Why “boring” is no reason for rejection

A researcher-friend recently complained to me that her research paper had been rejected, because the reviewers considered it “boring”. I recommended that she complain to the editor-in-chief of the journal, because in my book, “boring” is no acceptable reason to reject a paper. (“Trivial” may be, but that is a different issue.)

The reasoning behind rejecting a paper, because it is “boring”, is as follows: Research should be novel and provide new and perhaps even unintuitive insights. Results that are not surprising (in the mind of the reviewer, at least) are not novel and therefore not worthy of publication.

That’s not science. “We have long known this” should not be an argument to deny publication of results that have not been shown before using appropriate research methods. Expert opinion is input to science, but not science in itself, and cannot be used as a replacement for thorough research.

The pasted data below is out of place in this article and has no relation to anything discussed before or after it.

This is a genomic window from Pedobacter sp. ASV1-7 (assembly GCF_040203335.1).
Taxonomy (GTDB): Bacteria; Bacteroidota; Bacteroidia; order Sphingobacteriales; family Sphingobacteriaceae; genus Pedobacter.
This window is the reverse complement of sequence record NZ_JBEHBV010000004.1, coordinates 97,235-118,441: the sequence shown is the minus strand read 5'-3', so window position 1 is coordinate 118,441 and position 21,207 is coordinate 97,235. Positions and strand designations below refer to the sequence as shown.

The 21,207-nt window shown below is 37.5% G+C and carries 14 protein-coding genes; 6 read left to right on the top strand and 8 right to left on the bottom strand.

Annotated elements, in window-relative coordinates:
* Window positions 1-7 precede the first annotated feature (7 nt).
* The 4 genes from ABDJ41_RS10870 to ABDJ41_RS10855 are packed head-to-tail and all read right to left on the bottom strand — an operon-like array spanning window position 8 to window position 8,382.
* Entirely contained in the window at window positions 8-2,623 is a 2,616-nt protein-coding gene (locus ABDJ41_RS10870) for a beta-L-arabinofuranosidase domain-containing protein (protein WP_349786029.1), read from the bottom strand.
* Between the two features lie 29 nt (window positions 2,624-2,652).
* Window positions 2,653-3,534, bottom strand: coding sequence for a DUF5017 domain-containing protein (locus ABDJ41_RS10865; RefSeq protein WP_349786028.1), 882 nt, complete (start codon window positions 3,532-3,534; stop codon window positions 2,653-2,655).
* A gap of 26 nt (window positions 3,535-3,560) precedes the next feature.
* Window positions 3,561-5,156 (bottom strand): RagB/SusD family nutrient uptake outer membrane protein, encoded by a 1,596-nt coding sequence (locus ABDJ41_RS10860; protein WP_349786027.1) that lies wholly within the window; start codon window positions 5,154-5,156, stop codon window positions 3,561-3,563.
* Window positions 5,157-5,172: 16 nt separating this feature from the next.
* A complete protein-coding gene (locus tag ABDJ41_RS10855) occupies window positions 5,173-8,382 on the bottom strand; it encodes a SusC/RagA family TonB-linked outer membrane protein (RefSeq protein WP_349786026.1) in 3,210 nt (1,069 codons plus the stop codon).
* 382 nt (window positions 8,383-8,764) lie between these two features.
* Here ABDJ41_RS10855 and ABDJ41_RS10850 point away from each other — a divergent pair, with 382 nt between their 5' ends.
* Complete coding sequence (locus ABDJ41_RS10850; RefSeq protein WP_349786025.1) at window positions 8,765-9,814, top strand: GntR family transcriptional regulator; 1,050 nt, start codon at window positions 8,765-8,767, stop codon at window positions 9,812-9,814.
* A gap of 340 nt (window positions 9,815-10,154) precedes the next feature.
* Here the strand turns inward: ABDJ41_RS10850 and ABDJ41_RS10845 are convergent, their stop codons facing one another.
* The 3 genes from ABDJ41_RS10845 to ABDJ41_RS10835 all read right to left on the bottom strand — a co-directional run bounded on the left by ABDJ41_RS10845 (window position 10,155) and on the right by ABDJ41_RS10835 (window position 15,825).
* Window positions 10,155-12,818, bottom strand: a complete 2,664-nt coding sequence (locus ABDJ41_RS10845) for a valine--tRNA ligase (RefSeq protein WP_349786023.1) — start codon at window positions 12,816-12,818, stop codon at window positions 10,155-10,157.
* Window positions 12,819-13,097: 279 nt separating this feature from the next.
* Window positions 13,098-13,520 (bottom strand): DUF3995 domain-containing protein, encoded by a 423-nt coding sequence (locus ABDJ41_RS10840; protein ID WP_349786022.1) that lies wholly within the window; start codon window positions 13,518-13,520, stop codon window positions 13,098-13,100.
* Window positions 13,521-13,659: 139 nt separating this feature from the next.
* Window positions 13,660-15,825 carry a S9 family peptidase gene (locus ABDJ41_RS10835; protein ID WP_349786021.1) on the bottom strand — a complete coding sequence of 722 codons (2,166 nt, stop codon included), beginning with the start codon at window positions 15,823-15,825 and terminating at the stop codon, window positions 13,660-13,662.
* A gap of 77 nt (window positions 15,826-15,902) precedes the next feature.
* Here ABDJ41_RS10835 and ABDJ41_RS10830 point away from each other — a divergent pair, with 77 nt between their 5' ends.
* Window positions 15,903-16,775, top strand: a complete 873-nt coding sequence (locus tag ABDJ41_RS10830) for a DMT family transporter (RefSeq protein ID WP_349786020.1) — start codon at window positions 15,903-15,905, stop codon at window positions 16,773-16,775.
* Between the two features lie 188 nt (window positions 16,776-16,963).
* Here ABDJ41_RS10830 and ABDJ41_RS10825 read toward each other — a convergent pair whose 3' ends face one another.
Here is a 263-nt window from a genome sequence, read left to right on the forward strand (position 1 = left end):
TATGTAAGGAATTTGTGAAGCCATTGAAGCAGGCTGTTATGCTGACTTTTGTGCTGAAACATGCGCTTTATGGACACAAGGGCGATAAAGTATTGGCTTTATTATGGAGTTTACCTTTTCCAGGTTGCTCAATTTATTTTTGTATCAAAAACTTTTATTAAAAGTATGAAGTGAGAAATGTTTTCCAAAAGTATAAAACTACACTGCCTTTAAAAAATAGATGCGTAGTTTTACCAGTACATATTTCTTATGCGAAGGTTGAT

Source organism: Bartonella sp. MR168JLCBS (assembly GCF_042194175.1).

So, if a (real or self-proclaimed) expert argues, “everyone knows this”, object. “This” can count as known only if it has been shown in a person-independent way using appropriate methods. If we were to accept expert opinion in lieu of solid research, we would undermine an important quality criterion of science (objectivity or researcher-independence of results).

Medicine has a nice play on words that applies: Medicine used to be “eminence-based”, but it now wants to be “evidence-based”. That’s what software engineering should be aiming for as well.



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